Kyle Davies has been the Royals third best pitcher this year, which is not to say he's been passable in the role. For the year, Davies finds himself somewhere between the realm of average and replacement, which is a safe place to be when you're a Royal. Davies is still wild, still has an excellent change-up, and has been fortunate (or possibly skilled) at keeping his home run rate down. Keeping the ball in the park has masked the fact that Davies is striking out fewer batters than last year, when he turned back into a pumpkin after a strong finish in 2008.
Davies has a 5.57 ERA, which is higher than it should be, but not unexpected for a pitcher that just isn't very good. Like Meche, he's stranding just 65% of runners, which is inflating his ERA.
Davies is probably unlikely to be in the Royals rotation next year in deference to the next guy on this list, who appears to be favored as the fifth starter
Bannister has been about as effective as Davies has this year, but he's been killed by the long ball all year. After turning himself into an effective groundball pitcher last season, Bannister has regressed a bit in the other direction, though not quite towards the extreme flyball pitcher he had been prior to last season. Bannister has been historically quite good at avoiding homers. Only once since coming to the big leagues in 2006 has Bannister averaged more than a home run per nine innings, in his career-worst 2008.
Bannister's 1.59 HR/9 rate is unlucky, and by far a career high, but anecdotally, none of these bombs are cheapies. Bannister is using the same stuff as last season, but he's really, really struggling to locate his groudball pitches, and the difference between Bannister's career HR rate and current HR rate is roughly equal to the difference between the groundballs generated by his stuff last year, and this year.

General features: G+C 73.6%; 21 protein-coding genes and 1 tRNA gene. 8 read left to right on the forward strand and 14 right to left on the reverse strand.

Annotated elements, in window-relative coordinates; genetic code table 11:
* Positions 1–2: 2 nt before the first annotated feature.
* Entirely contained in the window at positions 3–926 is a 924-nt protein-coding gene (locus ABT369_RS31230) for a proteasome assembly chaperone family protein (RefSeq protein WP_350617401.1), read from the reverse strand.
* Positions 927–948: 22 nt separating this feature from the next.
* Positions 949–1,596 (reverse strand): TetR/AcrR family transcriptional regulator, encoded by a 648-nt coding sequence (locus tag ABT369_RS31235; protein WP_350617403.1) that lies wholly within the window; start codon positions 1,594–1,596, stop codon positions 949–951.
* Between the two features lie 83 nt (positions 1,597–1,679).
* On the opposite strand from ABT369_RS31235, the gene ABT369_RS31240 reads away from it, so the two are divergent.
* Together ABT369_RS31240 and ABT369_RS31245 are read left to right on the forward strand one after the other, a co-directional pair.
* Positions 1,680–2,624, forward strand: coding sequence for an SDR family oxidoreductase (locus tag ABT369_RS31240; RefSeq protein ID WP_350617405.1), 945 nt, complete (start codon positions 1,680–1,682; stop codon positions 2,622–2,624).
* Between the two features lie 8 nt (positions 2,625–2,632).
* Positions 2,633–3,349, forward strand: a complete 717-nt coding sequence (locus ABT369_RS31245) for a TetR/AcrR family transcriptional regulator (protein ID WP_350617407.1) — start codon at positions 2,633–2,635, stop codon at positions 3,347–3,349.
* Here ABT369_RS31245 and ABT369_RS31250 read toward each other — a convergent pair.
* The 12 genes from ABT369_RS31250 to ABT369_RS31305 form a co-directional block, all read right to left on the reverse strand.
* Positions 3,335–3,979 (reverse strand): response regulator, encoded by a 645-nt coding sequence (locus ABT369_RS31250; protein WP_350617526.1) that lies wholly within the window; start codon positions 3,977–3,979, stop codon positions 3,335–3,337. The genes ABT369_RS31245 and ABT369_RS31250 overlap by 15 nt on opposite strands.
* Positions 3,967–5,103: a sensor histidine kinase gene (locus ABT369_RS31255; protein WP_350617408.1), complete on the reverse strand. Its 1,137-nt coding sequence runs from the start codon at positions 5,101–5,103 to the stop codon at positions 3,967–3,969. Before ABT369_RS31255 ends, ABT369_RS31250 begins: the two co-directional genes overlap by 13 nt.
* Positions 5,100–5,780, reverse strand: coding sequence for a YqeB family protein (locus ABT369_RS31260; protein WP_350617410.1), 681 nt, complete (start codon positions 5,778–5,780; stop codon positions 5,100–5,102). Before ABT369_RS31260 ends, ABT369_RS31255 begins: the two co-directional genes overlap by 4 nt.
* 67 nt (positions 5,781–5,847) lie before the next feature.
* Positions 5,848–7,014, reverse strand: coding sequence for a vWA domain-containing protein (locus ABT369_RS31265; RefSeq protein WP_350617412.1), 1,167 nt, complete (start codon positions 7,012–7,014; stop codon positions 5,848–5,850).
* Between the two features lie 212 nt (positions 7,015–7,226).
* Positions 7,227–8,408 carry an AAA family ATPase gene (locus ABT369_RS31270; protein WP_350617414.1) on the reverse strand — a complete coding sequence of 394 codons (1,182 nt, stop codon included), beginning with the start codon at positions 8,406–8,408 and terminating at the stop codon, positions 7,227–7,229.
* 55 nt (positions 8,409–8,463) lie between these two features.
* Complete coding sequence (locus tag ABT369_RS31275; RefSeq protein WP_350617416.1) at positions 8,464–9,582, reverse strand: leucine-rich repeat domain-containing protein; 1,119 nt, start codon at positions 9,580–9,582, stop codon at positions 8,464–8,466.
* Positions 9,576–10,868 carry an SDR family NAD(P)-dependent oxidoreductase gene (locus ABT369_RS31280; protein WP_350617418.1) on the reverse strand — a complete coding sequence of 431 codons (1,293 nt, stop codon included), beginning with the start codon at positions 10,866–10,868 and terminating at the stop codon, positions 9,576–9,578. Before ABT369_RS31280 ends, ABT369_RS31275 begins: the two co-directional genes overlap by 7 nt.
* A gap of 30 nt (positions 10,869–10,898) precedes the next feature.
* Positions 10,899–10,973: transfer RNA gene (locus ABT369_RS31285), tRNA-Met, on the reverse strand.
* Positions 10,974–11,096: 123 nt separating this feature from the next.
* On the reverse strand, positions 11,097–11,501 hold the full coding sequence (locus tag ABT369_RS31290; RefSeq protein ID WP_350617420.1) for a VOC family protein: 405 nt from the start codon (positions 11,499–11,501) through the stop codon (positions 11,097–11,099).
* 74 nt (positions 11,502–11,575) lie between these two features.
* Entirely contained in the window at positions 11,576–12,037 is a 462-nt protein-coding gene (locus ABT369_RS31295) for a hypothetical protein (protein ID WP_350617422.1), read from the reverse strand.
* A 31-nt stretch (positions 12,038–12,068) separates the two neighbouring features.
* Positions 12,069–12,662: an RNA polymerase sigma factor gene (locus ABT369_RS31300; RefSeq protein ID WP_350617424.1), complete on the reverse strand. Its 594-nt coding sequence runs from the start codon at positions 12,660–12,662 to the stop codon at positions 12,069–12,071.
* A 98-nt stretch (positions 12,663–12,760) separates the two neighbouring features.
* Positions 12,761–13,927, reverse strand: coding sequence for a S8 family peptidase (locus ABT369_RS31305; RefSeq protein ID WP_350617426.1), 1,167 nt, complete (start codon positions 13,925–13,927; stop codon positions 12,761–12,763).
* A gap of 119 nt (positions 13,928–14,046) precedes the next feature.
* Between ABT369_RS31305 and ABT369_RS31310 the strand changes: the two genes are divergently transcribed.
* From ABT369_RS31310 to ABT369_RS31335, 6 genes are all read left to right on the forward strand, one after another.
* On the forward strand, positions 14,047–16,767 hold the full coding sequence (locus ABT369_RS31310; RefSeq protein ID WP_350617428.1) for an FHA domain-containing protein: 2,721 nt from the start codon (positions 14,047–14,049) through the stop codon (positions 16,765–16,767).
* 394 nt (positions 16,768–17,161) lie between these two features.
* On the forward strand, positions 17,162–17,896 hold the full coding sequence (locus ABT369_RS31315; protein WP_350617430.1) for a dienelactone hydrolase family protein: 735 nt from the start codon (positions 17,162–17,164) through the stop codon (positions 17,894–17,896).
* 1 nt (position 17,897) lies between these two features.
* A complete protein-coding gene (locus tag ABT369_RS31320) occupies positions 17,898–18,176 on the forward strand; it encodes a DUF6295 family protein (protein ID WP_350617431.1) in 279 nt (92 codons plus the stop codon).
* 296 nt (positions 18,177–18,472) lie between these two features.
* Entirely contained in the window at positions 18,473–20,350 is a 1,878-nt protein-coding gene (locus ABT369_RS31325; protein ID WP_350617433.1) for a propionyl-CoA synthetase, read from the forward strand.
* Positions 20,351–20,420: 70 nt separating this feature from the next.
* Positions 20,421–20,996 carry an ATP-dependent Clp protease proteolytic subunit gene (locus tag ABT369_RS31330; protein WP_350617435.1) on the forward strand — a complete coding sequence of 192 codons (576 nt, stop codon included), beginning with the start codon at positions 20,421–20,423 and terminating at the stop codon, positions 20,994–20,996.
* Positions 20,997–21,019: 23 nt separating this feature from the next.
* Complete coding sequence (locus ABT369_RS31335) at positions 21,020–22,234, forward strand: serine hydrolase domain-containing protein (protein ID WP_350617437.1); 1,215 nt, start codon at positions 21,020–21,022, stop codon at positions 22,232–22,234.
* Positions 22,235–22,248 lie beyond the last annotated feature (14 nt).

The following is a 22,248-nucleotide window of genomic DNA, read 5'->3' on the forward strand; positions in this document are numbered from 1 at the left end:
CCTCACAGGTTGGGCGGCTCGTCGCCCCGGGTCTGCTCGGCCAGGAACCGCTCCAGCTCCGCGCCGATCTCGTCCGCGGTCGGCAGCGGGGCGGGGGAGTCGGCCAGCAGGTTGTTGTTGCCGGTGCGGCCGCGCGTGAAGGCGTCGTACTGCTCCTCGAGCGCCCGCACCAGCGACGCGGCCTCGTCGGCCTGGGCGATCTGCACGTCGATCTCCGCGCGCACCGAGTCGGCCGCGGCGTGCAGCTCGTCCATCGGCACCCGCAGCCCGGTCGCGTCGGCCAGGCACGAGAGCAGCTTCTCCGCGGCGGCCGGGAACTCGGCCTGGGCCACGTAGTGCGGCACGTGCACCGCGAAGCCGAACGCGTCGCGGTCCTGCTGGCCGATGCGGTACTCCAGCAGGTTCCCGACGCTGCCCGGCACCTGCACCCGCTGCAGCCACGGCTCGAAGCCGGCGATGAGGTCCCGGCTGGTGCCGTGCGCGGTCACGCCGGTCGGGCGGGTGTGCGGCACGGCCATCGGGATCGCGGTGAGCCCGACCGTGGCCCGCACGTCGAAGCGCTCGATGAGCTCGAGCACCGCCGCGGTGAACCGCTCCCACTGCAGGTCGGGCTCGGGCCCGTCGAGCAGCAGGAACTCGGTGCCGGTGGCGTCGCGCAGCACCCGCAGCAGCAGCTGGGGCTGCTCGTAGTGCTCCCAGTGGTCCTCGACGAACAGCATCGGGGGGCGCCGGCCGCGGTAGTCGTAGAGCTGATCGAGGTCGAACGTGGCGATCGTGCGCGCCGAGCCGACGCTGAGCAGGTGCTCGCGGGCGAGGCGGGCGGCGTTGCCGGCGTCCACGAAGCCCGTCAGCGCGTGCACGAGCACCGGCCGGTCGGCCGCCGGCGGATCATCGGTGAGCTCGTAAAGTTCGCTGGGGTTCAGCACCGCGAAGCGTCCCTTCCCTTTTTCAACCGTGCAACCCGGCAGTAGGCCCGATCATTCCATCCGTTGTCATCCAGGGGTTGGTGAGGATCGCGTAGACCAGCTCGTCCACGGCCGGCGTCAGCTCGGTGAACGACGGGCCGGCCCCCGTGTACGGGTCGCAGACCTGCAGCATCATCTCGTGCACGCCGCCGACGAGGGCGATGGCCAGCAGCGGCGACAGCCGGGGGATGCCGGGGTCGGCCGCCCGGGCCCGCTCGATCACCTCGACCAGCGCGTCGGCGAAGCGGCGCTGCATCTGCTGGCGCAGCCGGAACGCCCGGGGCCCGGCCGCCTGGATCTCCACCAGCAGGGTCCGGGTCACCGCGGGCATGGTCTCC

Bannister is the Royals pitcher (outside of Greinke) who is bound to improve drastically in the second half, which should help the Royals not give up so many runs.
When called up from Omaha to fill a spot in the rotation due to injury, you're not going to be expected to take the world by storm. But Lerew has been so prone to the home run in five starts that his xFIP is a respectable 4.99 compared to a dreadful 7.07 FIP.
With a 7.56 ERA, Lerew might have seen his last major league game in any capacity. He strikes out roughly two for every one he walks, which means his "stuff" is major league caliber (throws in the 90s, good slider, etc.), but he's given up 17 homers in 60 major league innings, and better than 17% of career flyballs (and 22% this year) go over the wall. The refusal of this rate to regress to the mean suggests that Lerew simply gives in to major league hitters too easily, throwing his batting practice fastball when he gets into trouble.
Lerew has been so dreadful coming out of AAA that he's got a career worst 3.8 runs below replacement in just five starts. Prorate that over an entire season as a no. 5 starter, and Lerew would be a -2 WAR player. In other words, he doesn't have major league potential, and actively hurts his ballclub.
Lerew, Bannister, Meche, and Davies aren't giving up all these runs by themselves, but the starting pitching has been the biggest culprit, and things won't get much better unless Bannister and Meche combine to make them better. They will need to to make the Royals a viable mid-tier team in the second half.